A classic method for earning a quick sawbuck is to bet someone that you can find the word “Wisconsin” on a US $5 bill. You’ll need a magnifying glass, but there it is, around the top of the Lincoln Memorial.
If you’re bored with that bet, or if you just want a change of pace, bet someone you can name two Academy Award winners who have published papers in neuroscience.
As Mind Hacks has already pointed out, both Natalie Portman (neé Hershlag) and Colin Firth (neé Firth) have played a prominent enough role in recent neuroscience research to merit mentions as fifth and third authors, respectively, on neuroscience research papers.
The Kanai et al. paper, on which Firth is an author, has already been covered in this blog. The story of how Firth (and fellow BBC radio host Tom Feilden) came to be co-authors with Kanai and Geraint Rees has been explained in the Neurocritic blog.
Firth originally commissioned Kanai and Rees to scan the brains of two British politicians, one liberal (Labour), one conservative.
Since an N=1 in each experimental condition was not enough to make much of a study, Rees then went back and retrospectively gathered political affiliation data for 90 undergraduates whose brains had been previously scanned. Feilden explains here.
We’ve already discussed the data in a previous blog post. According to the Kanai et al. paper, conservatives tend to have a larger amygdala, a structure in the brain well-known for its involvement in fear processing. Liberals have a larger anterior cingulate gyrus, which is known for processing conflicting information, especially that with a strong emotional component. Both are parts of the limbic system, which is a set of loosely connected emotional structures which surround (limn) the core of the brain, the brainstem.
Natalie Portman, who publishes her research under her birth name of Natalie Hershlag, already has two scientific papers to her credit, so her scientific output is double that of Firth, even though they have the same number of Oscars®.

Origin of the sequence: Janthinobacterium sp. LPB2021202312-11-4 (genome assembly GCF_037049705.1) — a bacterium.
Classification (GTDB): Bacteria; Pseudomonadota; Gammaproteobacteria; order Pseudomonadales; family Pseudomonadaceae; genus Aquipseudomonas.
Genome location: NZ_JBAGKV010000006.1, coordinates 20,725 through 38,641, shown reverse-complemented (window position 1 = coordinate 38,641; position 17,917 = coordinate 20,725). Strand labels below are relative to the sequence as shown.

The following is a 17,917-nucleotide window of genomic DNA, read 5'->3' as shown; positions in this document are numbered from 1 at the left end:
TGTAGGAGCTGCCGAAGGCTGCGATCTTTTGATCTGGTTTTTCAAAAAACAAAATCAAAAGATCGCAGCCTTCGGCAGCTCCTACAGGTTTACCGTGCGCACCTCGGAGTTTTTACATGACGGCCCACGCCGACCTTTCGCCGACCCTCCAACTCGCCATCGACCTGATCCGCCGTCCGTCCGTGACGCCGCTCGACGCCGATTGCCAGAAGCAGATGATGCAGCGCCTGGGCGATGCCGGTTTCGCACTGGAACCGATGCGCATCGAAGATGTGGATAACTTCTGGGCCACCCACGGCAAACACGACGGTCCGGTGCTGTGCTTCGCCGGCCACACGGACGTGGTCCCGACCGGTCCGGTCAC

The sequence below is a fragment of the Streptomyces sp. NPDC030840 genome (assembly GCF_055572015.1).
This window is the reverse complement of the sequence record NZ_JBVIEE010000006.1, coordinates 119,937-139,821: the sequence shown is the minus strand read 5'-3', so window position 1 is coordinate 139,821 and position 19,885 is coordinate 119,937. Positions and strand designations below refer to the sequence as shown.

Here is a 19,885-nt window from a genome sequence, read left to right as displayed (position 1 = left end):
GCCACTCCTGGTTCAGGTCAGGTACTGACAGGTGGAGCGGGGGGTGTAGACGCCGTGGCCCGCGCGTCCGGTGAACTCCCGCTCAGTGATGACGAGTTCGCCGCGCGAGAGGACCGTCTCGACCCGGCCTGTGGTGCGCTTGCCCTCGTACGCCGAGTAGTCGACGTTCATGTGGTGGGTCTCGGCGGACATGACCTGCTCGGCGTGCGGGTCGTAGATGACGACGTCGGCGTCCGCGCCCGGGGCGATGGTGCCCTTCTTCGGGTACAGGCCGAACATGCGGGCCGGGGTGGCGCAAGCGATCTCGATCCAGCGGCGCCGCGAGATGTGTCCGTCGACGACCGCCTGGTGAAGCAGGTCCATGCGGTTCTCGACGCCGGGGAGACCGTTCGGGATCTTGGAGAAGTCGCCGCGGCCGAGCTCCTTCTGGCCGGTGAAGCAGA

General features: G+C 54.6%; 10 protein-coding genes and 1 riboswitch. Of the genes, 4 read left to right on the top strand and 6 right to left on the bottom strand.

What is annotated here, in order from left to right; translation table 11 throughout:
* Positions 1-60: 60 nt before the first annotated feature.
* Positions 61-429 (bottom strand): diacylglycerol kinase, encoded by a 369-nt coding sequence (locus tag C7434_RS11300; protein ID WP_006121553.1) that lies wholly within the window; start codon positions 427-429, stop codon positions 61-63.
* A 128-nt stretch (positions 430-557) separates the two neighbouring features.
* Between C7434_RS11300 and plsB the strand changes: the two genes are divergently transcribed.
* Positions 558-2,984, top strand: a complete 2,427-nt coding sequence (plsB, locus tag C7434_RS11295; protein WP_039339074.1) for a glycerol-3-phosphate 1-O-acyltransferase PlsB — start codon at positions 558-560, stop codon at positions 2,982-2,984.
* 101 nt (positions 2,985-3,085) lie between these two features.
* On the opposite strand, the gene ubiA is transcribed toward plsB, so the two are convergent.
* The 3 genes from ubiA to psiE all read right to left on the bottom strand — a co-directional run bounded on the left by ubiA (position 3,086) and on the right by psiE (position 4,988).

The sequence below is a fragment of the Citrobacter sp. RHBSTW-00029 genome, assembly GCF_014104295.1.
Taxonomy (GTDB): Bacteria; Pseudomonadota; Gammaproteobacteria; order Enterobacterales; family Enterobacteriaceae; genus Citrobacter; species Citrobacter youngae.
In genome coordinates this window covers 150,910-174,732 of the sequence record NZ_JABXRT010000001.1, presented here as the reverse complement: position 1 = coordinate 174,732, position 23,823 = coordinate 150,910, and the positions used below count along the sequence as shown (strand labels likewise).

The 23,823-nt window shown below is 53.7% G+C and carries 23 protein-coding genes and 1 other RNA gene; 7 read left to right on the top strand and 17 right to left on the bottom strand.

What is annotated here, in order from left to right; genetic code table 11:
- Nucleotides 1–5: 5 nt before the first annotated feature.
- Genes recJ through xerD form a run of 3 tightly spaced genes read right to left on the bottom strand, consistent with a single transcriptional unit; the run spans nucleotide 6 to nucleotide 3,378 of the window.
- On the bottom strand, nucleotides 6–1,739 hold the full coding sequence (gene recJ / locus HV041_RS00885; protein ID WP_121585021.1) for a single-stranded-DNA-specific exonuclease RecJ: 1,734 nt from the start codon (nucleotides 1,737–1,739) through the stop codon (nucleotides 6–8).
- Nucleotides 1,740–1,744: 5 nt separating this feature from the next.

Her first published paper, “A simple method to demonstrate the enzymatic production of hydrogen from sugar”, was based on her high school science fair project. Natalie Hershlag of Syosset High School is listed as second of three authors on this paper which showed how garbage (which contains cellulose, a polymer of glucose) can be degraded into hydrogen, a clean fuel.
Ten years ago, Portman co-authored a paper as part of her undergraduate research work at Harvard. The study, whose lead author was Abigail Baird, looked at a novel method (near-infrared spectroscopy) to examine blood flow in the brain in infants who are both out in the world and actively doing what researchers and parents want them to do. (The neuroscience term of art is “awake, behaving” and although these 5- to 12-month-old infants may be awake, they’re probably not always behaving.)
The most common method to look at blood flow is functional magnetic resonance imaging (fMRI). For example, I’ve participated in studies to look at how the patterns of blood flow in the brain change as a result of answering hard vs easy math problems. For obvious reasons, getting an infant to lay still in a huge, thrumming magnetic tube for 20 minutes and perform the behavior you want is not bloody likely, as Colin Firth would say. The near-infrared spectroscopy method collects similar information without the clear spatial resolution (i.e. brain maps) that you get from fMRI, but the advantage is that it is mounted inside a headband that allows the infants to play and sit quietly on their mom’s lap.
Baird et al. studied object permanence, the idea that if an object such as a toy is seen, then covered with a cloth or vertical blind, that it remains in the same place unless moved (the basis for the game “peek-a-boo“).
They showed that development of the frontal cortex (as we’d expect) is critical for the appearance (!) of object permanence at about 7-9 months.
If Marisa Tomei (or any other Oscar® winner) is interested in participating in our studies of math anxiety using fMRI, she should click on the “About” link above and contact me. Contrariwise, if my Facebook and Twitter friend Starina Johnson thinks that co-authoring a scientific paper will help her win an Academy Award, let’s talk.